“Well, if you must know, he was an old friend of mine, nothing more. No guy around here wants an actual romantic relationship with me.”
“I’m sure that’s not true.”
“It is, though,” Adeline uttered, fiddling with one of the sugar packets as we waited for our drinks. “They all think I’m scary.”
“You seem like a nice girl to me.”
She smirked at me and before we knew it, we were joined by her friends and our shakes. Two big guys, who went by the names of Chris and Ozzy, sandwiched me on my side of the booth. Chris towered over me by half a foot. However, he was rather small in width and didn’t really seem all that intimidating. In fact, I found out later that his smart mouth has started more fights than he could finish. Quiet Ozzy, on the other hand, was around my height, maybe even shorter, but made up for it in muscle mass. Unlike Chris, he’d only speak if spoken to. Although, when asked about his scuffed up knuckles or scars on his face, he’d go completely mute.
Meanwhile, Adeline had been sitting next to a girl named Jessie. She had a bit of that Courtney Love thing about her look, from the messy blonde bob to the babydoll dress and Doc Martens. Boy, was she a character, too? She changed her mood like she changed tampons: on the dot. I could still see traces of where tears had washed her cover-up. “So are you two lovebirds going to the party tonight?” she inquired, looking back and forth between Adeline and I.
“I’m sorry, party? What party?” I asked, eyeballing Adeline for some enlightenment.
“It’s this big warehouse party on the outskirts of town. It happens once a month,” she explained. “We don’t have to go if you don’t want to.”
“Oh, no, I’m totally in,” I replied. “So a warehouse party? What is that, like a rave?”
The rest of the table laughed at me.
“Yeah, kind of like a rave,” Adeline said, mockingly.
“You are cool, aren’t ’ya?” Chris leaned over to me and for the first time, since meeting him, he looked serious.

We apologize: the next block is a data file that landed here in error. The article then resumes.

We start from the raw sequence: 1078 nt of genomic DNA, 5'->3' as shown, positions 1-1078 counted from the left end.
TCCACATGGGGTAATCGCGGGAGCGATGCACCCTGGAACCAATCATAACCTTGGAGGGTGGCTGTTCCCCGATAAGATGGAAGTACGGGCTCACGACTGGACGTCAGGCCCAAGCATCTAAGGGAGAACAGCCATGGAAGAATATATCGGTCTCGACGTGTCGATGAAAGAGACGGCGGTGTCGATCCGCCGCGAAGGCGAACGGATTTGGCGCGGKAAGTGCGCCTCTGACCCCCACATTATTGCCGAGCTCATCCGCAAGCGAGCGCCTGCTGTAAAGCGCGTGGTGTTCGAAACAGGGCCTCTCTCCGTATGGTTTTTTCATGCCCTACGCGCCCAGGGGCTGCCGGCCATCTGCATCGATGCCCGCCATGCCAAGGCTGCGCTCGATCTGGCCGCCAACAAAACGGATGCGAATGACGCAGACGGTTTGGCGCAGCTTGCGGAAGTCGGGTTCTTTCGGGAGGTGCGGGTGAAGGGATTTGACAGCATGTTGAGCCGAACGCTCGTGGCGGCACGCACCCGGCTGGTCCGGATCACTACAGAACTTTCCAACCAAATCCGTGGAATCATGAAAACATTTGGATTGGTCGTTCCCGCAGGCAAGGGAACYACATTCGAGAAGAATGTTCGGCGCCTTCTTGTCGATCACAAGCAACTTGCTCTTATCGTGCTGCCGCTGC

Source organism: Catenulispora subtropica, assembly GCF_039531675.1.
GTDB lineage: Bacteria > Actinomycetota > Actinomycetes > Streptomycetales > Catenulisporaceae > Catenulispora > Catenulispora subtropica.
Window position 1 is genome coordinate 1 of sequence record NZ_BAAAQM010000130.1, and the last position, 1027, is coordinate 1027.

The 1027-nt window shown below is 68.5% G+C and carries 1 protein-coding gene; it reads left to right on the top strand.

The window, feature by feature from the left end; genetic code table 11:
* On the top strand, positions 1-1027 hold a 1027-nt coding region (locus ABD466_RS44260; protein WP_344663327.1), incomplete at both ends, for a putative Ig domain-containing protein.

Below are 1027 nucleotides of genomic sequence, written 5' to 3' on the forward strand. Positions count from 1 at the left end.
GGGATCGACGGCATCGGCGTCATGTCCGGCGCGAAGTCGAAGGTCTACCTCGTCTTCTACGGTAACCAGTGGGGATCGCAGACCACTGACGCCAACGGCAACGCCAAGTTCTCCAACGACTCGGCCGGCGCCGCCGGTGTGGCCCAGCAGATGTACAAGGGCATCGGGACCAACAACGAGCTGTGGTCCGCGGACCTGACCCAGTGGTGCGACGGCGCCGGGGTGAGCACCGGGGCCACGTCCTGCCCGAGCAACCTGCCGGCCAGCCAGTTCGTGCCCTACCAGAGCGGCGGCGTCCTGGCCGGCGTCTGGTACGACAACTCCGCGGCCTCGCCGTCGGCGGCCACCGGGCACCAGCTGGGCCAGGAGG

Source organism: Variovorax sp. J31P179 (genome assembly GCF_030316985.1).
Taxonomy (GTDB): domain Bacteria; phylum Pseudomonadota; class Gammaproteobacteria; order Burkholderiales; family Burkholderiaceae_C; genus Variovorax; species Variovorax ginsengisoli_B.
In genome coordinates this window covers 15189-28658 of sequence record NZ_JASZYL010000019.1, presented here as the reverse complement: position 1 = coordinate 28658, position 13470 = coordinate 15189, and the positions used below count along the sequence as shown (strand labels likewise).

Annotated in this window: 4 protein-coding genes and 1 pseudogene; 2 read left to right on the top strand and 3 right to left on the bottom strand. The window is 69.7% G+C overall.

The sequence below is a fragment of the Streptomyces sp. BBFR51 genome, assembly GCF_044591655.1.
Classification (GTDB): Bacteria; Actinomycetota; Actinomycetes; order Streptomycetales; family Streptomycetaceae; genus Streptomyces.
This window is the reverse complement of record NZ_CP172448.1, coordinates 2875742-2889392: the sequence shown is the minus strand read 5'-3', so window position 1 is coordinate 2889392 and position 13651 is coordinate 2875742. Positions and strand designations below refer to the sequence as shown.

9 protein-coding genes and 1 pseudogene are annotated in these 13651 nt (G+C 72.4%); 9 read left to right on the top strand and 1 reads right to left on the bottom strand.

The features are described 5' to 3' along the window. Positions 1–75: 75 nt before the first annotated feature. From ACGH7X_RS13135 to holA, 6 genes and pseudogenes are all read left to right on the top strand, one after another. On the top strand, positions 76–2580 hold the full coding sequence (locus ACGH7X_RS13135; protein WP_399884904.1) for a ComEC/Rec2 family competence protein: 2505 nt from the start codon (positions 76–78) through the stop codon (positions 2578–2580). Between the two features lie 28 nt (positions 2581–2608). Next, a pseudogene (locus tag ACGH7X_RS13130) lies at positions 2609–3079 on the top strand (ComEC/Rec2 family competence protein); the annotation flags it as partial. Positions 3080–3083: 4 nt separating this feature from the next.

“Yeah, sure, I’m cool,” I responded. At the time, it felt like the right answer.
“Good,” Chris went back to his goofy grin as he playfully threw his arm around the back of my neck and pulled me closer to him. “I’m beginning to like this kid.”
By the time we had finished our drinks, Jessie informed us that it was time to go outside. I had a feeling it had something to do with why she needed to use the diner’s phone earlier. Adeline grabbed my hand and led me out to the alleyway next to the restaurant. A shiver went down my spine as soon as I stepped out into the night, but it wasn’t the cold air that was giving me chills.
“Looks like Adeline brought us some fresh meat,” I heard a man’s voice say as we got closer to a red Sierra. I’d seen this truck just hours before, parked across the street from my house, and I wondered what it was doing here, in this dark alleyway. What was Adeline dragging me into? Suddenly, a scrawny, inked up guy in wife beater and saggy pants came into the light and gave me a devilish grin. He went by Sammy. “You up for this, Newbie? Because now is your last chance to back out.”
I glanced over at Adeline before making my final decision. “Yeah, let’s do it.”
“Alright, come on around back then,” Sammy said, motioning us to follow him back, towards the tailgate. It was there that I saw a large, black duffle bag, awfully similar to the one I’d seen in that, hours before. Like a ton of bricks, it had finally hit me what was going on here. “Now, to insure that you’re cool.”
A much heavier-set man, who had been leaning against the side of the truck, smoking a joint, had walked in front of us and began to unzip it. My heart started to race with both anticipation and fear. My skin felt hot and my palms were now dripping with sweat. The man slowly stepped out of the way, revealing what had been inside the bag this entire time. Fruit gummies? I immediately thought. That’s it?
“Take two,” the big guy demanded, handing a couple to each member of our group. I found out his name was Carlos.
“What are they, exactly?” I asked, regretfully, knowing I’d probably get a snarky answer. Now, I know how Ma feels, talking to me.
“What do they look like?” Carlos smiled back at Sammy, who had now been sitting next to the duffle. “They’re gummy vitamins.”
“Your daily dose of THC,” Sammy laughed.